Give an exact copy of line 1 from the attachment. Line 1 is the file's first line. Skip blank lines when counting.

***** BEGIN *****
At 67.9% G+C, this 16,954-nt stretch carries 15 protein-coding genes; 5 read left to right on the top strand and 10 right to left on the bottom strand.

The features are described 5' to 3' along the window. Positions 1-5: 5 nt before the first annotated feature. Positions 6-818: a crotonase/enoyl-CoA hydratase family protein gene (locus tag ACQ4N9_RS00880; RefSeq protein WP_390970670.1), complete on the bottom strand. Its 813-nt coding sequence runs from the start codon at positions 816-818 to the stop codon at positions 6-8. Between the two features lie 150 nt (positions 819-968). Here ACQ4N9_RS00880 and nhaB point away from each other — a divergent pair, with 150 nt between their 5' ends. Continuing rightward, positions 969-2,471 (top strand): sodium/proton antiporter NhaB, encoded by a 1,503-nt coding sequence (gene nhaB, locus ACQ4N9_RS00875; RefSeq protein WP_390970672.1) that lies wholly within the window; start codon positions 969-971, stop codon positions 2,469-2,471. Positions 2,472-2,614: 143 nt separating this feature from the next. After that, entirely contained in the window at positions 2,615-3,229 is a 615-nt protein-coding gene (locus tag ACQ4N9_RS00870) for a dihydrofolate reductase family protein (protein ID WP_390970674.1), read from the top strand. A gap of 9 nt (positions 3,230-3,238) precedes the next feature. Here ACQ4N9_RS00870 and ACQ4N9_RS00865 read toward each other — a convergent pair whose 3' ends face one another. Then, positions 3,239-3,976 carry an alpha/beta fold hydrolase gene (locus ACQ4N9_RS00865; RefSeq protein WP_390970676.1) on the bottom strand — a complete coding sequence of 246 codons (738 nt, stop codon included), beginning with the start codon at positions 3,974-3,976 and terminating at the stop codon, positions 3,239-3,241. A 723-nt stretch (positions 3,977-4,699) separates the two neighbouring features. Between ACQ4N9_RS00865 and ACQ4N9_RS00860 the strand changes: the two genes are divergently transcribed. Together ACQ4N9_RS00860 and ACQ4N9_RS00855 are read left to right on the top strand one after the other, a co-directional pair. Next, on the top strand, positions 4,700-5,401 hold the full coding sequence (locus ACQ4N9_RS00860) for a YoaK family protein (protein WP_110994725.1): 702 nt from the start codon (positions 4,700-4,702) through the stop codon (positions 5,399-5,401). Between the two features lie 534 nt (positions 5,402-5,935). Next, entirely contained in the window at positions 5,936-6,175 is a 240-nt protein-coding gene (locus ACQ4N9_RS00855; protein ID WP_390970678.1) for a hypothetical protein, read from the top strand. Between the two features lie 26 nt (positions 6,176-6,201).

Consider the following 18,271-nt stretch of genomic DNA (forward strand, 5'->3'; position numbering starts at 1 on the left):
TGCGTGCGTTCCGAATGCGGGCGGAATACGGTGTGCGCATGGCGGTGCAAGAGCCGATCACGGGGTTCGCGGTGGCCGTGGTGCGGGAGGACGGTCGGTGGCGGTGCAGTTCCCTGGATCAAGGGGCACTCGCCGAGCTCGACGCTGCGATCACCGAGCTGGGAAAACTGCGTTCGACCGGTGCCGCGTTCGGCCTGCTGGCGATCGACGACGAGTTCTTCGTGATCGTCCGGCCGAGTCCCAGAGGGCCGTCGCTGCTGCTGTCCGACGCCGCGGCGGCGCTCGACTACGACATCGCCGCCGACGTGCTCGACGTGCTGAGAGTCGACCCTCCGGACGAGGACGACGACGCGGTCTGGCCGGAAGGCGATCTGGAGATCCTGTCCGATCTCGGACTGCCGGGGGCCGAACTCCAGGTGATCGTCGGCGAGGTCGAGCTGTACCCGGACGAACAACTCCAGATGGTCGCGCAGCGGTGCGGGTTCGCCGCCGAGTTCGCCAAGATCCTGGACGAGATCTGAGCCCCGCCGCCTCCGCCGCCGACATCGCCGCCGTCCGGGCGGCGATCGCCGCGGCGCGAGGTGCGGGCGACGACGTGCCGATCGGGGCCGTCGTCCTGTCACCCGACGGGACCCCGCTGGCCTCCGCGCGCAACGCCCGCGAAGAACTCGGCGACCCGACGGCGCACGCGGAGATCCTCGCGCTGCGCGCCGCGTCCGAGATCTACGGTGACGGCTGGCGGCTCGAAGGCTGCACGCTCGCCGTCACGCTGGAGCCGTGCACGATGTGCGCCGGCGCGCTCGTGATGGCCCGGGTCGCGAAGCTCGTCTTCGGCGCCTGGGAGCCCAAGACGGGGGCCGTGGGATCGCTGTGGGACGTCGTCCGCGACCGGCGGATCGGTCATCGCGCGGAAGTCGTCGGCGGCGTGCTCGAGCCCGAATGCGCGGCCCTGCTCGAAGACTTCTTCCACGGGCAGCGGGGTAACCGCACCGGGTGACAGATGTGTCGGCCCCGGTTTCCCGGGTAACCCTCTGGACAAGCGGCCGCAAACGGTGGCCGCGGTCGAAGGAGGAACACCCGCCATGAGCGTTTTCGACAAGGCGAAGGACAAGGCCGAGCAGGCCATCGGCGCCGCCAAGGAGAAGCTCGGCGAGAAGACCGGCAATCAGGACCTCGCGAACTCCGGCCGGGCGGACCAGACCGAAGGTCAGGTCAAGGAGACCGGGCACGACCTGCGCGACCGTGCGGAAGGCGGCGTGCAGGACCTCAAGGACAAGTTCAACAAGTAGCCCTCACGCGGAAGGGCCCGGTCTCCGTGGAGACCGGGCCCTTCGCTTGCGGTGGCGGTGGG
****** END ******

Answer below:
At 67.9% G+C, this 16,954-nt stretch carries 15 protein-coding genes; 5 read left to right on the top strand and 10 right to left on the bottom strand.